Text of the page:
Jessie Matthews ‘Climbs High’

September 5, 2013 | By

Up until seeing Alfred Hitchcock’s only musical (!) Waltzes from Vienna [M] (1934), I’d never heard of Jessie Matthews, a star of British cinema during the thirties.

Prior to Tom Thumb (1958), Matthews had in fact not appeared in a film since Candles at Nine (1944), a mystery satire that reportedly harmed her career like some kind of death blow. If her C.V. bears any cursory reading, prior to WWII she made almost a film a year, with a pause in 1938 until the war started to close in 1944. After a handful of films, she then vanished from movies.

VCI’s first Matthews film – First a Girl (1935) – kind of came out under the radar, but it’s perhaps her best-known work for North Americans not because they’ve seen it, but because it was a British remake of the German film Viktor und Viktoria (1933) which formed the basis for Blake Edwards classic comedy Victor Victoria (1982). I’ll have a review of the Brit remake title later, but I’ve jumped to the latest release from VCI, the extremely odd British take on the American screwball comedy Climbing High [M] (1938), directed by The Third Man’s Carol Reed. Yes, him. Co-starts include Michael Redgrave, and Alastair Sim as ‘an ugly man.’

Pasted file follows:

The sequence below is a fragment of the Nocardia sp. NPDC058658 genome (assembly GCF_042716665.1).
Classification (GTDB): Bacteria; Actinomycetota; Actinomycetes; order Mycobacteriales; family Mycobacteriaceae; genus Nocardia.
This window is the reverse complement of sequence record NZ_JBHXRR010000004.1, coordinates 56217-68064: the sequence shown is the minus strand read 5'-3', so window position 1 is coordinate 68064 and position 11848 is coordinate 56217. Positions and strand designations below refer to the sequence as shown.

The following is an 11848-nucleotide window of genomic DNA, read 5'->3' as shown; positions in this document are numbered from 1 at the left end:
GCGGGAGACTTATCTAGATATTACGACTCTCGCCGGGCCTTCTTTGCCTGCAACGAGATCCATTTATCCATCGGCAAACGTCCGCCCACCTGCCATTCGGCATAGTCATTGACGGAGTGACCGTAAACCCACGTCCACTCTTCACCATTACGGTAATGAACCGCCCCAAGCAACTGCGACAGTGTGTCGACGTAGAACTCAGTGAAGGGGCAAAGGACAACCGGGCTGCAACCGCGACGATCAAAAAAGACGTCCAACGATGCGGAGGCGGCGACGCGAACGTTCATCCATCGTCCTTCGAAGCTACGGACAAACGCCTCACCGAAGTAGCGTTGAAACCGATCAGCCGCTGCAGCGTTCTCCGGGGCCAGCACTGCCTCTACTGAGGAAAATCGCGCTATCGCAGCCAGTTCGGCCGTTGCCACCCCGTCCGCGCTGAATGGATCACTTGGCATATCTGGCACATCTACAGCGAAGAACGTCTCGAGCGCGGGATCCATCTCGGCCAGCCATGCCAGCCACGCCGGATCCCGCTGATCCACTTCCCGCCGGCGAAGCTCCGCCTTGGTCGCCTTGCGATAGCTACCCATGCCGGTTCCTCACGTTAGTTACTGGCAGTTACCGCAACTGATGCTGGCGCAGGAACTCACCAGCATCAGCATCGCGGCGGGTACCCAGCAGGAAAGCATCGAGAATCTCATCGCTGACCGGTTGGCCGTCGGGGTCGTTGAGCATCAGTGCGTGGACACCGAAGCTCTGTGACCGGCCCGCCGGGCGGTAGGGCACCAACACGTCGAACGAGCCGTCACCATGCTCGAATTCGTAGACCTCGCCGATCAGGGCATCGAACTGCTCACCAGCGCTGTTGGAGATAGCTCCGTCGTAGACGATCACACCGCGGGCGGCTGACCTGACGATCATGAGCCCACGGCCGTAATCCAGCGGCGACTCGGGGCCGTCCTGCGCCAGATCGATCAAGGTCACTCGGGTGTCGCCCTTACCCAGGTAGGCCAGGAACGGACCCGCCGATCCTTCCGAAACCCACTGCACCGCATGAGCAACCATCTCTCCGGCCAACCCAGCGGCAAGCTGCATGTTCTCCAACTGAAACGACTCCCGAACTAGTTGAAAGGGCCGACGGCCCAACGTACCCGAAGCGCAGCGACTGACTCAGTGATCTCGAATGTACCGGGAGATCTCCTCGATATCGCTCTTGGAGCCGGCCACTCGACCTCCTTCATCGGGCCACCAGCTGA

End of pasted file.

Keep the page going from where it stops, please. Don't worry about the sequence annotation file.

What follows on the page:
Tied to that review is Friday the Thirteenth [M] (1933) – not a horror film, but a great little drama where a tragic bus ride is shown first, and we’re then shown the private moments of the riders leading up to the accident, not knowing who survived until the end. Great cast, direction, script, and memorable performances by some wonderful character actors including a younger-ish Edmund Gwenn and fast-talking Max Miller. The film’s actually available as a free download from Archive.org, and is worth your time.

The next roster of Matthews titles coming from VCI are There Goes the Bride (1932), Good Companions (1933), and one I’d really love to see, The Man from Toronto (1933). See, I live in Toronto, and whenever my city – currently governed by the worst mayor in its history – is noted in an older film, I’m curious.

I don’t expect any location footage (that would be amazing), but it is about a man from Toronto who must marry pronto! Early CanCon material also appears in Climbing High: Matthews’ honor is ‘defended’ by her brother (Torin Thatcher, with hair!) after he arrives fresh from cutting timber in Canada.

Because that’s what we do up here. We cut wood, woo women to Toronto, and have snow.

Yeah! Toronto!

Coming next: a podcast interview with John Piscitello, composer of the documentary No Place on Earth (2012), and thereafter, a review of Twilight Time’s Blu-ray edition of John Carpenter’s Christine (1983).

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Mark R. Hasan, Editor
KQEK.com ( Main Site / Mobile Site )

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